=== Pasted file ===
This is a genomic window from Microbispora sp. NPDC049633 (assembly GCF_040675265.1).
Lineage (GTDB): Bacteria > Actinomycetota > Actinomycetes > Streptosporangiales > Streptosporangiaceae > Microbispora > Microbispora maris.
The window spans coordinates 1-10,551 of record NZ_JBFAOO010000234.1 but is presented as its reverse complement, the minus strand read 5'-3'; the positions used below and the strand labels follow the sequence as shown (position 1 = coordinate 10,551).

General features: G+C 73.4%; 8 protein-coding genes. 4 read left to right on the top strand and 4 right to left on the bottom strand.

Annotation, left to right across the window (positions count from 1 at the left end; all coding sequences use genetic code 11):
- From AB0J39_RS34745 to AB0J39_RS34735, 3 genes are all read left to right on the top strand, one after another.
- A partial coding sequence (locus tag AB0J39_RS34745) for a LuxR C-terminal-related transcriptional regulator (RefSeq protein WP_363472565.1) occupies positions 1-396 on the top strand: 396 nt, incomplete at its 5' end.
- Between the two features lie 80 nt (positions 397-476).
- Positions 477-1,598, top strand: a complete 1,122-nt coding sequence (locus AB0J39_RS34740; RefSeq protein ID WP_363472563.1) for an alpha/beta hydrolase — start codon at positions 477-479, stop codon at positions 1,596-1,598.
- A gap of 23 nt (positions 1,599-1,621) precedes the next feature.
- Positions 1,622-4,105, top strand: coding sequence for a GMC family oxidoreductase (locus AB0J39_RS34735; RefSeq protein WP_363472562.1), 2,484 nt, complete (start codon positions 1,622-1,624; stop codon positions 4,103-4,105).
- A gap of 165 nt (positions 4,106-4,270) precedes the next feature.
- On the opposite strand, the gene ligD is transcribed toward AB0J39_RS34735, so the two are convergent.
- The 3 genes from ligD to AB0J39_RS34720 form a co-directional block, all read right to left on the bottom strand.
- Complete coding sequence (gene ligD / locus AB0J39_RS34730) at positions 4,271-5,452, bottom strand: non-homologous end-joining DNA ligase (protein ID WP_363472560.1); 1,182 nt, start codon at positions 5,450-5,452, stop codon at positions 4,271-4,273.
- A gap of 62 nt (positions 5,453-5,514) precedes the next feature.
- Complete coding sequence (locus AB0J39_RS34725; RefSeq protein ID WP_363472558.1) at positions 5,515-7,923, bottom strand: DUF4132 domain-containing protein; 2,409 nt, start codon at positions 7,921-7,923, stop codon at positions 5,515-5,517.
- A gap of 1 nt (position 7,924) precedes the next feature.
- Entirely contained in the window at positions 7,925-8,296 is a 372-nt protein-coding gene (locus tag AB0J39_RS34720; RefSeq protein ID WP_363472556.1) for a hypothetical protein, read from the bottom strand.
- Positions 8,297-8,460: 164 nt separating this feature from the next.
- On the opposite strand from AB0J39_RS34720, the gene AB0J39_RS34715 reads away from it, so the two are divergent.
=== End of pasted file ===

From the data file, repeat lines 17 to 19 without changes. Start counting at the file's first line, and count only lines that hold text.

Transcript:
- Complete coding sequence (locus AB0J39_RS34725; RefSeq protein ID WP_363472558.1) at positions 5,515-7,923, bottom strand: DUF4132 domain-containing protein; 2,409 nt, start codon at positions 7,921-7,923, stop codon at positions 5,515-5,517.
- A gap of 1 nt (position 7,924) precedes the next feature.
- Entirely contained in the window at positions 7,925-8,296 is a 372-nt protein-coding gene (locus tag AB0J39_RS34720; RefSeq protein ID WP_363472556.1) for a hypothetical protein, read from the bottom strand.